wetlands

The Navy’s cleanup program has not only removed toxic substances from below ground, it has dramatically improved some of the above-ground environment by creating new native grassland and wetlands. January rains filled the Navy’s new seasonal wetland on the northwest shoreline corner of Alameda Point and fostered growth of newly planted native grass seed on the surrounding soil.  

While some communities around San Francisco Bay are looking beyond a landscape of pavement to better the natural environment, members of Alameda’s city staff have decided to shelve a plan for creating wetlands at Alameda Point. Why? Because they’d rather earn lease revenue from a few buildings.

The San Francisco Bay Chapter of the Sierra Club considers this shortsighted. Postponing wetland creation in the face of both ecological crisis and opportunity is tantamount to denial of history and science.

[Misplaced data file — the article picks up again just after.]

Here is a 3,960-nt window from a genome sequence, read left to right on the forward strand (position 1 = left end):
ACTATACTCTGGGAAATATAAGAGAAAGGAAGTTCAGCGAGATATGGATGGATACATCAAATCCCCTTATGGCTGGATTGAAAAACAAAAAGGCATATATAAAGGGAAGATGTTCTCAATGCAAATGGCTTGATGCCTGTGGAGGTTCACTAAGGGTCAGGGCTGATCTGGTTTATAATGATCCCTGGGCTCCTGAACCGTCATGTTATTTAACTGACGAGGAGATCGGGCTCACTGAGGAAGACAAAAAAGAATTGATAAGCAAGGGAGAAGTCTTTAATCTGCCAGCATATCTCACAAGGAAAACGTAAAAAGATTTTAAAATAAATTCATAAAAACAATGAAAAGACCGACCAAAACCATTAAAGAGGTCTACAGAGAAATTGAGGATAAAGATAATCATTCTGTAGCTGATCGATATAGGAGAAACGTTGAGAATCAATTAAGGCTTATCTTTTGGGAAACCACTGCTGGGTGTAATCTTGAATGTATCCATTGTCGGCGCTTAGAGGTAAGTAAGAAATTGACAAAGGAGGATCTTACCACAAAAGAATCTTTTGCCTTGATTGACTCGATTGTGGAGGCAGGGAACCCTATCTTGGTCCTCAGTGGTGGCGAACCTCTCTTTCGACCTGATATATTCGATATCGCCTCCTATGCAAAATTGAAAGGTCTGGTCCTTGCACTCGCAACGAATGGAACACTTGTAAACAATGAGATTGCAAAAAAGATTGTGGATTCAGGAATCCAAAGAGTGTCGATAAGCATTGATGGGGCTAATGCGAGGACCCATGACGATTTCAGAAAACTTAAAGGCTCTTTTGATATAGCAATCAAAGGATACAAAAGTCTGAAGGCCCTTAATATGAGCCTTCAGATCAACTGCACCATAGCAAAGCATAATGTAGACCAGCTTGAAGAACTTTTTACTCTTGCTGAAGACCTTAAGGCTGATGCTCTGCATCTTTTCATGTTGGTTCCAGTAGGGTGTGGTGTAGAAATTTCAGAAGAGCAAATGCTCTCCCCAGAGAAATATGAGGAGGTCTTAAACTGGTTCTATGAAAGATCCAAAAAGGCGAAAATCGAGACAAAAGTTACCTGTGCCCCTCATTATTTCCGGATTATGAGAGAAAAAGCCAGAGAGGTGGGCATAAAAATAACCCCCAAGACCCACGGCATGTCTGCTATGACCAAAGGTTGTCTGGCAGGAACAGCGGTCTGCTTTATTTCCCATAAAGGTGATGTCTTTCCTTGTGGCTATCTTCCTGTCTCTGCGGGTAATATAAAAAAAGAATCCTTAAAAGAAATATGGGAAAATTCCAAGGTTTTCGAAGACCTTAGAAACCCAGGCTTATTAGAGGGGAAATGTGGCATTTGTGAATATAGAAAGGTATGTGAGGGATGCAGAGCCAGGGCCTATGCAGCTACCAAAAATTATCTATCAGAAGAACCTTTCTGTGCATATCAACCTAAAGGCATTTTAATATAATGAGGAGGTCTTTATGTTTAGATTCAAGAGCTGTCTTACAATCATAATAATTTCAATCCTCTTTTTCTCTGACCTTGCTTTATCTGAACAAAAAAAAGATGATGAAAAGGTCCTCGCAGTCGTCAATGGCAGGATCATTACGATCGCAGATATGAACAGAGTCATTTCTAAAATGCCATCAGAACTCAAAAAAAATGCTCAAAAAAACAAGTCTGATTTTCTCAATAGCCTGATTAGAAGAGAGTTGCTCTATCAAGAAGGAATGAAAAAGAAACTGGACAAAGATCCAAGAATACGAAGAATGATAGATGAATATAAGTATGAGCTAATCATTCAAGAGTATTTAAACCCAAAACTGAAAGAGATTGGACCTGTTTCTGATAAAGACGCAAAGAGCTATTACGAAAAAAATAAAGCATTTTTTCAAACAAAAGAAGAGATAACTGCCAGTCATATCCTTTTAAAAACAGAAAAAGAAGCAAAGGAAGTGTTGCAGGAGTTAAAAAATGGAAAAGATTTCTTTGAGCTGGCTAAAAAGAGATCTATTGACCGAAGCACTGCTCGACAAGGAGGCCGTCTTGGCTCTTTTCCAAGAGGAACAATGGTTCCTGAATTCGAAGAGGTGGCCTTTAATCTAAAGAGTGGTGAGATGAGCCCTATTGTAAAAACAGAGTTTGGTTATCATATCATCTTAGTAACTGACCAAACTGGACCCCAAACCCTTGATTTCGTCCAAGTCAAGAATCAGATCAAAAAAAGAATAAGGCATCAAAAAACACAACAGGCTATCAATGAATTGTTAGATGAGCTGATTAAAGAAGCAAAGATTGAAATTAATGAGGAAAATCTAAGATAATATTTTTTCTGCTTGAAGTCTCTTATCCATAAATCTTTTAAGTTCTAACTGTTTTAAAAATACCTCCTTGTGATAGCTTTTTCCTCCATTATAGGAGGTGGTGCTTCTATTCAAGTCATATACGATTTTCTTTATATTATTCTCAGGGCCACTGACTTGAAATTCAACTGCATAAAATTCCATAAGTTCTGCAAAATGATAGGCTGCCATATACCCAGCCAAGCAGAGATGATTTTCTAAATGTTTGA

The plan for a so-called “De-Pave Park” on the western side of the Seaplane Lagoon would be something to cheer about if the park had any chance of ever being created. The concept behind the park is to remove the concrete tarmac and shoreline boulders, allowing for a natural wetland shoreline. The text of the city’s recently released draft Town Center and Waterfront Plan, however, allows existing industrial buildings to remain there “if needed.”